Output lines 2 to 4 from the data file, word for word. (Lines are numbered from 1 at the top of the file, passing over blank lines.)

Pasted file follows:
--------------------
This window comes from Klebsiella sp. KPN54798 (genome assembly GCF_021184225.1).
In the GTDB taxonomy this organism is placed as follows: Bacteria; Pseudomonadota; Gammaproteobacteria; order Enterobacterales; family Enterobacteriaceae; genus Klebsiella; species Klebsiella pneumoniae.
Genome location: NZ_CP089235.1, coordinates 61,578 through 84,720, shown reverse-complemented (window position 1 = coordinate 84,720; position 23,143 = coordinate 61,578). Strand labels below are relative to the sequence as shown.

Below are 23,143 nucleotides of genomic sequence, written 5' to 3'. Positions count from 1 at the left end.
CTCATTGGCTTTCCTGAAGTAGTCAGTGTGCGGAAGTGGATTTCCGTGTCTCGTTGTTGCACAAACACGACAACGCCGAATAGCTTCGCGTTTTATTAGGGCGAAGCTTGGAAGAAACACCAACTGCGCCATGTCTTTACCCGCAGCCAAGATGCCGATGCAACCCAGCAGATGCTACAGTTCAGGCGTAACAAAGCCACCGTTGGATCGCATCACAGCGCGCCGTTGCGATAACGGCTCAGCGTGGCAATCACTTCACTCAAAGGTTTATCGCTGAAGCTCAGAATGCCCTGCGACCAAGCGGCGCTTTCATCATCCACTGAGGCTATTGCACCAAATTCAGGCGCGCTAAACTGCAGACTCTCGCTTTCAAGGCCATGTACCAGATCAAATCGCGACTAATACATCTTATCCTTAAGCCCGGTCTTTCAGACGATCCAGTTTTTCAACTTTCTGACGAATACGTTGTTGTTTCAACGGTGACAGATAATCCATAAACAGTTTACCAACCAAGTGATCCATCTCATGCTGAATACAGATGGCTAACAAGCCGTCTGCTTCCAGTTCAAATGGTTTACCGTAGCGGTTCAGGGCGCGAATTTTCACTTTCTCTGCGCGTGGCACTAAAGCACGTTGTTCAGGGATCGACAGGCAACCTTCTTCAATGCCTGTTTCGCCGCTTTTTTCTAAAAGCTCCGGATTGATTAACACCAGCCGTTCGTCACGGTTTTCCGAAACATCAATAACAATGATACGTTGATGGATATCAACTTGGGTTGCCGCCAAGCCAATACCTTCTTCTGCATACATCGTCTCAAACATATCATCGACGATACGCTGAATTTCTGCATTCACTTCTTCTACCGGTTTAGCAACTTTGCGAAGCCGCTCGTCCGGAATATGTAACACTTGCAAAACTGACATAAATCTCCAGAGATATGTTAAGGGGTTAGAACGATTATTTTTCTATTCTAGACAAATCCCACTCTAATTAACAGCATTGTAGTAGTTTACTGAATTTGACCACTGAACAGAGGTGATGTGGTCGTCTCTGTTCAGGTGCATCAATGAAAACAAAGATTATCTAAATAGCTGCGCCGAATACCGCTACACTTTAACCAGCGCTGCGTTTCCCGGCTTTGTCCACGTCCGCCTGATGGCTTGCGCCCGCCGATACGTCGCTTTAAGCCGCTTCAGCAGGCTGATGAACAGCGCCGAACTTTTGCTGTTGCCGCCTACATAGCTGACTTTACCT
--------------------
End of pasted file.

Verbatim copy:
In the GTDB taxonomy this organism is placed as follows: Bacteria; Pseudomonadota; Gammaproteobacteria; order Enterobacterales; family Enterobacteriaceae; genus Klebsiella; species Klebsiella pneumoniae.
Genome location: NZ_CP089235.1, coordinates 61,578 through 84,720, shown reverse-complemented (window position 1 = coordinate 84,720; position 23,143 = coordinate 61,578). Strand labels below are relative to the sequence as shown.

Below are 23,143 nucleotides of genomic sequence, written 5' to 3'. Positions count from 1 at the left end.